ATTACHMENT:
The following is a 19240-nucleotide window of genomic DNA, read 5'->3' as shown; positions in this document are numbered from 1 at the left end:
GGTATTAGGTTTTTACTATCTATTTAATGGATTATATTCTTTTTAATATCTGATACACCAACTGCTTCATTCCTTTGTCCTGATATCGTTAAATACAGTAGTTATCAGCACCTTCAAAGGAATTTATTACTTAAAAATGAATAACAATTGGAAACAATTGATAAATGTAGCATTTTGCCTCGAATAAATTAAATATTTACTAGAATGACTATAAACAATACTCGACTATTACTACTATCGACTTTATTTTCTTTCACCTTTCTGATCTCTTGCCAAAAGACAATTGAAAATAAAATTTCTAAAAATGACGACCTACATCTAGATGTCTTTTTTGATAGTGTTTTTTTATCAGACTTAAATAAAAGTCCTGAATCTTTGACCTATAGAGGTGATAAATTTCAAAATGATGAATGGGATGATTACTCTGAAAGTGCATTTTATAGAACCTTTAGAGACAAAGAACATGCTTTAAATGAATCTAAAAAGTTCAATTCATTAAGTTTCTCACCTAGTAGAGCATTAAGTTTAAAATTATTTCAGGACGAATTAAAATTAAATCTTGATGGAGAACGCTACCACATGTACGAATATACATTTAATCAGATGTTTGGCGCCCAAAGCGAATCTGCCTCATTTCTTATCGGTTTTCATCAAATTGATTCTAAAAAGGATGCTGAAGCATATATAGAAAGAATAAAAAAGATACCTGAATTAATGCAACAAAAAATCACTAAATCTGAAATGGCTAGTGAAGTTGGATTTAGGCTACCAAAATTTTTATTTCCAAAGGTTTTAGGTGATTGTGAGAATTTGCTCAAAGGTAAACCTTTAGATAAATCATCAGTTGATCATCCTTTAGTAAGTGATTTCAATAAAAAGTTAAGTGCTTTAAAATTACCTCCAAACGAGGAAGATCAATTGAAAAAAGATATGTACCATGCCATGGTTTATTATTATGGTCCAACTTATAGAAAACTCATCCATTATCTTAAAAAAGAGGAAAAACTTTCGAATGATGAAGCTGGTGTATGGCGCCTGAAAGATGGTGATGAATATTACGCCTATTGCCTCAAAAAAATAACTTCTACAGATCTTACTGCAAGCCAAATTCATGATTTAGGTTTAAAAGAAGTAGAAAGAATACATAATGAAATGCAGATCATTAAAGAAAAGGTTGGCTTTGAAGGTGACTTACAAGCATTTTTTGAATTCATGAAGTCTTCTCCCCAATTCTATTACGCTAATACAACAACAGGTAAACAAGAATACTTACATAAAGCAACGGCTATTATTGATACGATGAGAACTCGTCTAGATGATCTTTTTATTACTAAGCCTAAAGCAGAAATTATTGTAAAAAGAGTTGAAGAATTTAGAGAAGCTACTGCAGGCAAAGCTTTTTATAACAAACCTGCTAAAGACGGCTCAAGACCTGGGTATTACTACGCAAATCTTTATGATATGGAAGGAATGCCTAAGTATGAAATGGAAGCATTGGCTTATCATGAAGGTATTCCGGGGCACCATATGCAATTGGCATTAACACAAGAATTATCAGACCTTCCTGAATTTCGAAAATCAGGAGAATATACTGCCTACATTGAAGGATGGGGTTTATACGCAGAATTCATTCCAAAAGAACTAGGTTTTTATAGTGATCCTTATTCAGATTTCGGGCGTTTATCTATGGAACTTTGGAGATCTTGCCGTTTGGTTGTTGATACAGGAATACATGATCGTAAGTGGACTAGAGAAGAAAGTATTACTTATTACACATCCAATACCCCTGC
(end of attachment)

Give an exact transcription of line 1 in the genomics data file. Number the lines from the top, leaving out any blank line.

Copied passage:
The following is a 19240-nucleotide window of genomic DNA, read 5'->3' as shown; positions in this document are numbered from 1 at the left end: